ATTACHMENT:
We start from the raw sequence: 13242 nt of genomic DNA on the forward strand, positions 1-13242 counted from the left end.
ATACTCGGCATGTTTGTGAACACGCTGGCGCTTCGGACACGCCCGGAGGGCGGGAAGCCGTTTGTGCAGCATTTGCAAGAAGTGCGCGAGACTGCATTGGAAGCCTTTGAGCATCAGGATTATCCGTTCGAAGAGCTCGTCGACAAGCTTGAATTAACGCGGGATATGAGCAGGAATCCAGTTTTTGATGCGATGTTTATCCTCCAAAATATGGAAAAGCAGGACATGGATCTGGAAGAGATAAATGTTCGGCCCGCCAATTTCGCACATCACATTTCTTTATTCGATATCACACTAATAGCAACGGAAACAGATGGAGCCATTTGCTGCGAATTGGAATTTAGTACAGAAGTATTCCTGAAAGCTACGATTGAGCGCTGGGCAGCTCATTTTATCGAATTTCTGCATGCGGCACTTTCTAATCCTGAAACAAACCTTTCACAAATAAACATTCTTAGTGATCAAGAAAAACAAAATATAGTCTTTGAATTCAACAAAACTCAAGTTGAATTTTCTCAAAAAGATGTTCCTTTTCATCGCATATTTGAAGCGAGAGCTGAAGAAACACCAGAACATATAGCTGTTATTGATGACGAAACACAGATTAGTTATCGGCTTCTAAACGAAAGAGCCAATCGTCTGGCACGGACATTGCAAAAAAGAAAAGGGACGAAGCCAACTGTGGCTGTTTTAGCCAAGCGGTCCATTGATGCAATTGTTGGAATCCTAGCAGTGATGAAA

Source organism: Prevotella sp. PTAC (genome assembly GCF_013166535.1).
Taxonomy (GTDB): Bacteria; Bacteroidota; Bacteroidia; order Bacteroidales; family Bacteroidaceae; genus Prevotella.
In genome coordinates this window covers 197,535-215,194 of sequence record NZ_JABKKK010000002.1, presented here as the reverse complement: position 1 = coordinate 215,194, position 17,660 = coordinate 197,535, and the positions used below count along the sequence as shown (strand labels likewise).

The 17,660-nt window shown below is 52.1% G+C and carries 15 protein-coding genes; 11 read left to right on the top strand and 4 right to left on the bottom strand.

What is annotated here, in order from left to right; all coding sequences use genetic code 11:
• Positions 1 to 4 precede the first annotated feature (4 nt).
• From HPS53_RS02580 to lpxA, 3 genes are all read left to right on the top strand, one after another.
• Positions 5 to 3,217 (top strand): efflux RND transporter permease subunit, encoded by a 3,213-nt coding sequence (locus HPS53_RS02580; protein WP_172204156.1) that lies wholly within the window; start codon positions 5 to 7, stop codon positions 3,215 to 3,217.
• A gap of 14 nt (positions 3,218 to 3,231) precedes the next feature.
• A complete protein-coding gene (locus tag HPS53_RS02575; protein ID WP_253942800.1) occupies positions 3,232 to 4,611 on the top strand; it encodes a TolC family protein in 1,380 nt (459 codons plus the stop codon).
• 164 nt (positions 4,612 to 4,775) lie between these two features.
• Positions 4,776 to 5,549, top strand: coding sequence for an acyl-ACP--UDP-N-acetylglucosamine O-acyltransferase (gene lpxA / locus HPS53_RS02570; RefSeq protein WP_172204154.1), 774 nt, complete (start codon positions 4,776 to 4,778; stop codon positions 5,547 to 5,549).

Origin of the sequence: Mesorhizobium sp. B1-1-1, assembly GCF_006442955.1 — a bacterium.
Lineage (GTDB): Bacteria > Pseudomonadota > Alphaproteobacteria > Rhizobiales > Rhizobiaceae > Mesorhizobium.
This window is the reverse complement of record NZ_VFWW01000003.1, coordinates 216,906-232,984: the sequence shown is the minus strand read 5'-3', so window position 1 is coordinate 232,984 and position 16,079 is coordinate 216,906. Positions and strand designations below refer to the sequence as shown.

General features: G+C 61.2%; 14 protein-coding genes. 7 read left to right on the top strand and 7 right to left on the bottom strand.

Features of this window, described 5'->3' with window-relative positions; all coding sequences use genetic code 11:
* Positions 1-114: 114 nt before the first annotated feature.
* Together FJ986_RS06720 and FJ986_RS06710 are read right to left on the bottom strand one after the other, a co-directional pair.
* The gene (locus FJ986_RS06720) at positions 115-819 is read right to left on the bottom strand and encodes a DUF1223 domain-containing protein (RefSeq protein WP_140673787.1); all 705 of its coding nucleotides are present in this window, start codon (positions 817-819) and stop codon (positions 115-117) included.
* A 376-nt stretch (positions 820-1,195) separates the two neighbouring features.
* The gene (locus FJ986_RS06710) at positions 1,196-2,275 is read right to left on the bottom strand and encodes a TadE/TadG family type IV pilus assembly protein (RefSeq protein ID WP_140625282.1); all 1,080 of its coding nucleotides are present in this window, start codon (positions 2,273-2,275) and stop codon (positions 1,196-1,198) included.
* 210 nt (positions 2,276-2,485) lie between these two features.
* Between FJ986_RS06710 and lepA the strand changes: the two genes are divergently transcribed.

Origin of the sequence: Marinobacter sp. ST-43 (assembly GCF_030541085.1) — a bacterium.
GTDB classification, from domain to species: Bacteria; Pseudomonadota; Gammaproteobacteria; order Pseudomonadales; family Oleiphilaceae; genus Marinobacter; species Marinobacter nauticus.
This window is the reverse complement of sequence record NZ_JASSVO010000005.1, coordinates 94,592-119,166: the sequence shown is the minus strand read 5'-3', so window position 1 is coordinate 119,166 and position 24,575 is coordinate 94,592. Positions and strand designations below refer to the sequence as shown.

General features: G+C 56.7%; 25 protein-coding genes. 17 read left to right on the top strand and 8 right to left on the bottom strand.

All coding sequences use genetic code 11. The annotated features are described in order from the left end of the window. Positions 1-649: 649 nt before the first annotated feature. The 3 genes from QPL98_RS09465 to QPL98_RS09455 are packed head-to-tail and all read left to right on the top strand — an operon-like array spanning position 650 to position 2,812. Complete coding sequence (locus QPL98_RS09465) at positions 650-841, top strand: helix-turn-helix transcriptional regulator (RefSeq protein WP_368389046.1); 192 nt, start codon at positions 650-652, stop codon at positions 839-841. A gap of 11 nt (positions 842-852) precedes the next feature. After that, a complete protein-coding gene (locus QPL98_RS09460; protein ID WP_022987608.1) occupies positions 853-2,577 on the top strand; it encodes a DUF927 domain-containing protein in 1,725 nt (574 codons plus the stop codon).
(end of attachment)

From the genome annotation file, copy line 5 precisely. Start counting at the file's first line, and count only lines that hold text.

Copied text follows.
In genome coordinates this window covers 197,535-215,194 of sequence record NZ_JABKKK010000002.1, presented here as the reverse complement: position 1 = coordinate 215,194, position 17,660 = coordinate 197,535, and the positions used below count along the sequence as shown (strand labels likewise).